Environmental toxin poisoning can last generations

When Washington State University researchers exposed pregnant rats to low-levels of dioxin, the first generation offspring had more prostate disease and two types of ovarian disease than control groups. Kidney disease, precocious puberty and ovarian disease were more prevalent in the great-grandchildren with abnormalities in puberty being nearly eight times higher in the third generation females. Third generation male rats had 27 percent higher incidence of kidney disease with telltale modifications to gene expression in sperm in 50 regions of DNA as a result of their ancestors’ dioxin exposure. 



’Not only does the individual exposed get the disease, but it’s transmitted to great-grandchildren with no exposure’, says Michael Skinner of Washington State University (Published in the journal PLoS One).



"The study is a nice demonstration of the large scope of damage from a low-dose dioxin," said Jennifer Wolstenholme, a biochemist at the University of Virginia. ’One of the most interesting findings’, she said, ’was that multiple organ systems were affected in the rats’. Abby Benninghoff, who specializes in epigenetics at Utah State University says, "The cause of the higher rates of disease in these [third generation animals was not due to direct exposure, but rather through transmission of changes in the code that regulates gene expression."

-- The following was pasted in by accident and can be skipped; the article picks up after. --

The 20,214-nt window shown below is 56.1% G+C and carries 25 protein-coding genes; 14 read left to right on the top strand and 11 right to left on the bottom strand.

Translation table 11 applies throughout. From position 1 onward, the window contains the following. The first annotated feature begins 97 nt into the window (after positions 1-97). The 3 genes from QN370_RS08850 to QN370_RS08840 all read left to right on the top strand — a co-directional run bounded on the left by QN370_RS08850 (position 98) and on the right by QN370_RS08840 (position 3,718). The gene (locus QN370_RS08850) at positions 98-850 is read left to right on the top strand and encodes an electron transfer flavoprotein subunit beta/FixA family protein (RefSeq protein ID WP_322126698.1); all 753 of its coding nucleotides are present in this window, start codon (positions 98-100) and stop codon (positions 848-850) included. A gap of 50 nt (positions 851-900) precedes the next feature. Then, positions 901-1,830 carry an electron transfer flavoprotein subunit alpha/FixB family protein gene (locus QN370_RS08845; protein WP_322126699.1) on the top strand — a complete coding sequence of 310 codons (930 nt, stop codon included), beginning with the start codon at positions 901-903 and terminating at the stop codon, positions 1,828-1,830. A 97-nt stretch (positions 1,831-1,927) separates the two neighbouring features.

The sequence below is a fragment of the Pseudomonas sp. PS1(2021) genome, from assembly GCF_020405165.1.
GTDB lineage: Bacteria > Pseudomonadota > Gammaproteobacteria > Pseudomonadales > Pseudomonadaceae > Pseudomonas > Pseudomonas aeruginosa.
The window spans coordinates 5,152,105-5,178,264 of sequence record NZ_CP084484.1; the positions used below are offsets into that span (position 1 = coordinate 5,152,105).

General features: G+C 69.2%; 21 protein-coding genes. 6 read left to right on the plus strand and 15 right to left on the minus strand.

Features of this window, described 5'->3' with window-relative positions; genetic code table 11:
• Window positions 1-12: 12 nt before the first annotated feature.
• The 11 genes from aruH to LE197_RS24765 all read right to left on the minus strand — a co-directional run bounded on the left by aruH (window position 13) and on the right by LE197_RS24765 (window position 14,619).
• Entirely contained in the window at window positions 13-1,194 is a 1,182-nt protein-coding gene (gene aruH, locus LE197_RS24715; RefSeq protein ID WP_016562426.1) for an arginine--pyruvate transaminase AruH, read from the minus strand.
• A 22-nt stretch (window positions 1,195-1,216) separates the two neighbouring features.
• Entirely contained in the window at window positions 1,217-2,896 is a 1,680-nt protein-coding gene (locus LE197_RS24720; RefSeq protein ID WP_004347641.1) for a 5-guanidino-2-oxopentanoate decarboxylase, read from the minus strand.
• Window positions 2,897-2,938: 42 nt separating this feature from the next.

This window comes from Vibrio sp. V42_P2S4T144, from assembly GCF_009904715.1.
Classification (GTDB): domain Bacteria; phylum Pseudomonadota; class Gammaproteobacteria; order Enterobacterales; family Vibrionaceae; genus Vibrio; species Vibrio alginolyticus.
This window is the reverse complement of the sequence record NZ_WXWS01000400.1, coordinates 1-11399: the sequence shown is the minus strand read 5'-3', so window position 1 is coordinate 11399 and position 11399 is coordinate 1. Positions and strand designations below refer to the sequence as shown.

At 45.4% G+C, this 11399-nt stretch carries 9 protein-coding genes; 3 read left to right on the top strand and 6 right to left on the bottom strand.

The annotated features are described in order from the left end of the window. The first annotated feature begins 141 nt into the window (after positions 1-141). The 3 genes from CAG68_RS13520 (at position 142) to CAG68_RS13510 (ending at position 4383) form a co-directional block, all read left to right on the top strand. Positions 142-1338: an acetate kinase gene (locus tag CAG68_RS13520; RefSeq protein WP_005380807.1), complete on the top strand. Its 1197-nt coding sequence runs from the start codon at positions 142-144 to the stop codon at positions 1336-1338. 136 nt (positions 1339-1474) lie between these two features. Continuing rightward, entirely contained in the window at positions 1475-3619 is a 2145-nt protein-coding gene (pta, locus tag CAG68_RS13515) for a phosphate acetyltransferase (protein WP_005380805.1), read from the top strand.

Dioxins are industrial waste products which scientists have known for decades to cause cancer, reproductive disorders, kidney disease and other health problems. Dioxins are formed as a result of commercial combustion processes such as municipal waste incineration and from burning wood, coal or oil fuels and are transported by air and water long distances to be found throughout the world.



Up to 95 percent of dioxin exposure in humans occurs through the diet. Small amounts of dioxin exposure occurs from breathing air with trace amounts of dioxins and from skin contacting air, soil, or water.
The study of Epigenetics has shown conclusively that factors such as poor diet, environmental toxins, stress and hormones such as oestrogen can damage the environment of the DNA and block the transcription and expression of messages. This damage is however reversible. Indole 3 carbinol and sulphoraphanes have been shown to help correct damage due to environmental toxins. 

October - December Cancer Watch 2012
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